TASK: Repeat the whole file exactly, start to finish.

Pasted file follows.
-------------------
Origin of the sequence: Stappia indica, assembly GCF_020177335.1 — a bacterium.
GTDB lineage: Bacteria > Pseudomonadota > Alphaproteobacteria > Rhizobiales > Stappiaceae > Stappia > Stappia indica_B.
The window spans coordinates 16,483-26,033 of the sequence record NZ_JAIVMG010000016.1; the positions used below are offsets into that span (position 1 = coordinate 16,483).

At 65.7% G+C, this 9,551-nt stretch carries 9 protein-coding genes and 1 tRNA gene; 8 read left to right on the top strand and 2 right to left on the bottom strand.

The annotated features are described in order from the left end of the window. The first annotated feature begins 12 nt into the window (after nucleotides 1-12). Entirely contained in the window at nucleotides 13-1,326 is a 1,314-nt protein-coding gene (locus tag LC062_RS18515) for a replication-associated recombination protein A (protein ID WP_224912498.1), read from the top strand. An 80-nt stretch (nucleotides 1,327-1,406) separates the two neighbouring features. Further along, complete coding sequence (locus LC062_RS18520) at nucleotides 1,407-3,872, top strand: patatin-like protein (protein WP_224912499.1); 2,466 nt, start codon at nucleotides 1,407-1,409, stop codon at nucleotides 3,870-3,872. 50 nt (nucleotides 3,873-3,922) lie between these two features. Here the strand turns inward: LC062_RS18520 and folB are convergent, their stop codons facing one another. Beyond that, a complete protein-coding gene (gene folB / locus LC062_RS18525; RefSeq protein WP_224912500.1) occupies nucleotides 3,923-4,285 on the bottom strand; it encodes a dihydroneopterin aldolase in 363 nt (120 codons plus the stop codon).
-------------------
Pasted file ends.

Origin of the sequence: Stappia indica, assembly GCF_020177335.1 — a bacterium.
GTDB lineage: Bacteria > Pseudomonadota > Alphaproteobacteria > Rhizobiales > Stappiaceae > Stappia > Stappia indica_B.
The window spans coordinates 16,483-26,033 of the sequence record NZ_JAIVMG010000016.1; the positions used below are offsets into that span (position 1 = coordinate 16,483).

At 65.7% G+C, this 9,551-nt stretch carries 9 protein-coding genes and 1 tRNA gene; 8 read left to right on the top strand and 2 right to left on the bottom strand.

The annotated features are described in order from the left end of the window. The first annotated feature begins 12 nt into the window (after nucleotides 1-12). Entirely contained in the window at nucleotides 13-1,326 is a 1,314-nt protein-coding gene (locus tag LC062_RS18515) for a replication-associated recombination protein A (protein ID WP_224912498.1), read from the top strand. An 80-nt stretch (nucleotides 1,327-1,406) separates the two neighbouring features. Further along, complete coding sequence (locus LC062_RS18520) at nucleotides 1,407-3,872, top strand: patatin-like protein (protein WP_224912499.1); 2,466 nt, start codon at nucleotides 1,407-1,409, stop codon at nucleotides 3,870-3,872. 50 nt (nucleotides 3,873-3,922) lie between these two features. Here the strand turns inward: LC062_RS18520 and folB are convergent, their stop codons facing one another. Beyond that, a complete protein-coding gene (gene folB / locus LC062_RS18525; RefSeq protein WP_224912500.1) occupies nucleotides 3,923-4,285 on the bottom strand; it encodes a dihydroneopterin aldolase in 363 nt (120 codons plus the stop codon).